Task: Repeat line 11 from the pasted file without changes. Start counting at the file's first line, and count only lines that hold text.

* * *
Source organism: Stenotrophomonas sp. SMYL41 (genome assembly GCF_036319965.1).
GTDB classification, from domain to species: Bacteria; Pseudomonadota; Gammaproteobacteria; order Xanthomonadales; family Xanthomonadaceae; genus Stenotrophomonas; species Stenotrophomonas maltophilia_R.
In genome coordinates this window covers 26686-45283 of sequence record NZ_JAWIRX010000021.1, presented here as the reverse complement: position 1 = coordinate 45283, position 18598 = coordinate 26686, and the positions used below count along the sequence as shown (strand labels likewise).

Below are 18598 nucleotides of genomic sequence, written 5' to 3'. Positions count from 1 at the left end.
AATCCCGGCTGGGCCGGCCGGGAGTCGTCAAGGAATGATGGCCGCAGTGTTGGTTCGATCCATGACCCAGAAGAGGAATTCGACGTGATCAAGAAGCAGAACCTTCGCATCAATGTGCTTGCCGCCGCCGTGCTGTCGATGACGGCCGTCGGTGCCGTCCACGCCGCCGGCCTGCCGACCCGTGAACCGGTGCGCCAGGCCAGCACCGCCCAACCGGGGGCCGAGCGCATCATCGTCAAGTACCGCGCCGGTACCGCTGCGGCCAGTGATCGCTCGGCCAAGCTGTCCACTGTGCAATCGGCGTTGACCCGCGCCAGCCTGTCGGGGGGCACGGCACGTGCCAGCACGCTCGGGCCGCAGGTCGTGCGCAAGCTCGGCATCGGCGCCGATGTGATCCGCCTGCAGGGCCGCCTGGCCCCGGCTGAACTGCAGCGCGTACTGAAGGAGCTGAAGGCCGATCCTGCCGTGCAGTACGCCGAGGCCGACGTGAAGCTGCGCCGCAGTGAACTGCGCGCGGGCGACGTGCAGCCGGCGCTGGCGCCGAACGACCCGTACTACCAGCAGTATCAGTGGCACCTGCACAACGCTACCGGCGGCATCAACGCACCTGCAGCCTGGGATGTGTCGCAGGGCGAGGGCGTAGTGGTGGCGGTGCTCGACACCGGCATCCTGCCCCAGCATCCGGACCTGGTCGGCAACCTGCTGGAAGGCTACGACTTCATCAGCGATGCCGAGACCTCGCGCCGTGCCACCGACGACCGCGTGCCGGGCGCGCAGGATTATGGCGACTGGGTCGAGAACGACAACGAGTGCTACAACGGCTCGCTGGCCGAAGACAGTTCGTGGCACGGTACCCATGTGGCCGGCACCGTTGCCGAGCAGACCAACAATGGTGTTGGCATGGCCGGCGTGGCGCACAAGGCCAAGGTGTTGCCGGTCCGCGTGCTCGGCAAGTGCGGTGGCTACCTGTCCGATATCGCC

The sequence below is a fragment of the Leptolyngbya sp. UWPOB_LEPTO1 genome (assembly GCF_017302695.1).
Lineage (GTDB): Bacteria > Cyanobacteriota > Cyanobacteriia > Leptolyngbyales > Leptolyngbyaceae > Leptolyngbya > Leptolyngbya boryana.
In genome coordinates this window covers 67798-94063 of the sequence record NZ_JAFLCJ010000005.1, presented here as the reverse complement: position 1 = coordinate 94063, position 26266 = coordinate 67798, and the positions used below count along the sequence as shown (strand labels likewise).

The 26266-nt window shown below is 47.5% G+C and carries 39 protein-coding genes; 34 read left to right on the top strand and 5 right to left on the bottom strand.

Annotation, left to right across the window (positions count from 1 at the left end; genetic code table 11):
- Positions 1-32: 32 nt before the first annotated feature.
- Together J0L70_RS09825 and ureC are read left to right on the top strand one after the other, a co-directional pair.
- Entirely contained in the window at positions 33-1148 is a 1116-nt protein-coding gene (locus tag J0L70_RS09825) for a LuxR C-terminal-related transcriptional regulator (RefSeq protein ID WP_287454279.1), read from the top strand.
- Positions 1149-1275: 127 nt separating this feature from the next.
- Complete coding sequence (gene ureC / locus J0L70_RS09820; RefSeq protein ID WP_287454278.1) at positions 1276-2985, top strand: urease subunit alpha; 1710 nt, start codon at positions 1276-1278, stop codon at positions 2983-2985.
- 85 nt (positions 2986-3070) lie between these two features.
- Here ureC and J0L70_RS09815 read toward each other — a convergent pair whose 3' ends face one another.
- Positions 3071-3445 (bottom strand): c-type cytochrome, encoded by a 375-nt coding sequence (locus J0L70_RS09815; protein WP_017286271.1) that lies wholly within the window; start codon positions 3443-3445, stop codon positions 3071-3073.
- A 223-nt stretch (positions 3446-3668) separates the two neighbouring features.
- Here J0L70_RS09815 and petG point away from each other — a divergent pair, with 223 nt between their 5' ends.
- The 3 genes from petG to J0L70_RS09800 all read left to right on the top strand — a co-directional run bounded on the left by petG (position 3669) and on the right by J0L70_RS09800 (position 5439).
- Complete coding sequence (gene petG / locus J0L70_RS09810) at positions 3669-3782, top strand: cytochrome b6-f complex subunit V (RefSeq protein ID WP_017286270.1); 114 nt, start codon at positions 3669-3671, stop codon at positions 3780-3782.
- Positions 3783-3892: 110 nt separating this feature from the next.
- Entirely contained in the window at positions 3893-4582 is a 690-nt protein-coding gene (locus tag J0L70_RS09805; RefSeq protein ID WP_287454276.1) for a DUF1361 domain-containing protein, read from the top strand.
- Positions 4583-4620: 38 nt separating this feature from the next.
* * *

- Positions 1-32: 32 nt before the first annotated feature.